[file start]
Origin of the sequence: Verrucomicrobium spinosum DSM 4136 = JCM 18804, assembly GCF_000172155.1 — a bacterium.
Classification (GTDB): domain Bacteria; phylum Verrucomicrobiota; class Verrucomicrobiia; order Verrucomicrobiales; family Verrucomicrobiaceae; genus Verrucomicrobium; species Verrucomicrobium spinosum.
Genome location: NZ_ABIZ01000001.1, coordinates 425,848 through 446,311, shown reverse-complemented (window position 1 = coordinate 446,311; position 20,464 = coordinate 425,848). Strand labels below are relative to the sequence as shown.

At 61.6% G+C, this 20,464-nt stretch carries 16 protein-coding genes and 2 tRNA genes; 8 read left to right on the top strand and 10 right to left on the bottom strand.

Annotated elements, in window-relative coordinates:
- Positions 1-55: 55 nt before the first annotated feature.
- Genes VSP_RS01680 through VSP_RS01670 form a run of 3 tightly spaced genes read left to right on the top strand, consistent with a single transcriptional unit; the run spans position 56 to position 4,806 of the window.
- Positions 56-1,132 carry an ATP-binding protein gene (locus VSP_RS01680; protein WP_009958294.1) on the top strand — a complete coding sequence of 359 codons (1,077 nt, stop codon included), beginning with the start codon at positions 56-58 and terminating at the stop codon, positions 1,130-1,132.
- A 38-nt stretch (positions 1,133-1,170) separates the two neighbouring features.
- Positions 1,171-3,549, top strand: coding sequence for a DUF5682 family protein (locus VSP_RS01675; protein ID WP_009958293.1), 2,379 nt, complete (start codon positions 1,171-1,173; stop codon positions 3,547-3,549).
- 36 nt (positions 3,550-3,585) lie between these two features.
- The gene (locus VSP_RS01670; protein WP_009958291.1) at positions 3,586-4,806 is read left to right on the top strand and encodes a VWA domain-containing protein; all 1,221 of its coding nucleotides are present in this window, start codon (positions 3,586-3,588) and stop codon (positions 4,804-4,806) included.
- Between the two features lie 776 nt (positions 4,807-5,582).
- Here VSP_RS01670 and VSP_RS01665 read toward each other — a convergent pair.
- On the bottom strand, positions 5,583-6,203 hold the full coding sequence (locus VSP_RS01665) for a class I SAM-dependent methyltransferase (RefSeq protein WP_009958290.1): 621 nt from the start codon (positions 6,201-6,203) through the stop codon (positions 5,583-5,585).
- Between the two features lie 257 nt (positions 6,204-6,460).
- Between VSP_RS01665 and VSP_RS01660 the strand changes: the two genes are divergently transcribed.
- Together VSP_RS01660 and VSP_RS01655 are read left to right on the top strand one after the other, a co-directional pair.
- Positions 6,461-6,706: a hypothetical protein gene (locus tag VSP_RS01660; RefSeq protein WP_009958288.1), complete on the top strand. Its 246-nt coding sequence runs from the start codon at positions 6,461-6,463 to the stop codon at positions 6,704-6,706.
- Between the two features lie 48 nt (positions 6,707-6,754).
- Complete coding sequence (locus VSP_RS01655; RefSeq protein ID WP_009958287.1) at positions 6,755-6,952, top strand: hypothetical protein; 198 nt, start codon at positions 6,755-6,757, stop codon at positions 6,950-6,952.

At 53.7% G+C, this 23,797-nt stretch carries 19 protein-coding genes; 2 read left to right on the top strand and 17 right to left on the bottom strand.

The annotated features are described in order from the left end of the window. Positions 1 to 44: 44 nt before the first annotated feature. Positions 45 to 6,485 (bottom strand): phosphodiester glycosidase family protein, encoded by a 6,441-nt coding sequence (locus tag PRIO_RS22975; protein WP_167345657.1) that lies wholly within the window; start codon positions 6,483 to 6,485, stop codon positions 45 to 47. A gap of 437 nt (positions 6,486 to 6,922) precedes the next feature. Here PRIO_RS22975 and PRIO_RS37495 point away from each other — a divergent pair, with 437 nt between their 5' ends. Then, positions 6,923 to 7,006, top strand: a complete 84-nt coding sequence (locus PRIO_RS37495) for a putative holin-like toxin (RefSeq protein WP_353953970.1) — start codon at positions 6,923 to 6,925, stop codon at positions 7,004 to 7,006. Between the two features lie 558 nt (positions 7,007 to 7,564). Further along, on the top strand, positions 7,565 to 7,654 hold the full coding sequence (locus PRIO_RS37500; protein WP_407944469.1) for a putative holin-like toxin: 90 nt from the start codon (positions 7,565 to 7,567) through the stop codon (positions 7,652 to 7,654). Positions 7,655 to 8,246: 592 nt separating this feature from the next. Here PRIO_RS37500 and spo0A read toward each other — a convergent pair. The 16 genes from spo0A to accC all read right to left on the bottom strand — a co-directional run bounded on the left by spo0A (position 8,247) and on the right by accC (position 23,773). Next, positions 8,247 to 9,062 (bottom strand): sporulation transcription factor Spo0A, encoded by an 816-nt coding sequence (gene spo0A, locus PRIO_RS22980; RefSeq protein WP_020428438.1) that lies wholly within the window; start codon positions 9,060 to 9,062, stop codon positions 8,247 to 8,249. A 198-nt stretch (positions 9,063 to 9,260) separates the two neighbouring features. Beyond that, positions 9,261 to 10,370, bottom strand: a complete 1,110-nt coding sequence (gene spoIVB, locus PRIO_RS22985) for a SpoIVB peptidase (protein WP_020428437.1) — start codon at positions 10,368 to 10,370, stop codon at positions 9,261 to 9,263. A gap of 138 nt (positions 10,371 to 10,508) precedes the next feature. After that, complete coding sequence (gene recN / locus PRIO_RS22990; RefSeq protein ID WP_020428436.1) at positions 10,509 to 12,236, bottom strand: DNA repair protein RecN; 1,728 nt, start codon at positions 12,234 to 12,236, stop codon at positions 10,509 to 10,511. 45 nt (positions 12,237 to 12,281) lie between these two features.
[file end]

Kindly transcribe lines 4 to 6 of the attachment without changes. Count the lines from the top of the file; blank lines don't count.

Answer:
At 61.6% G+C, this 20,464-nt stretch carries 16 protein-coding genes and 2 tRNA genes; 8 read left to right on the top strand and 10 right to left on the bottom strand.

Annotated elements, in window-relative coordinates:
- Positions 1-55: 55 nt before the first annotated feature.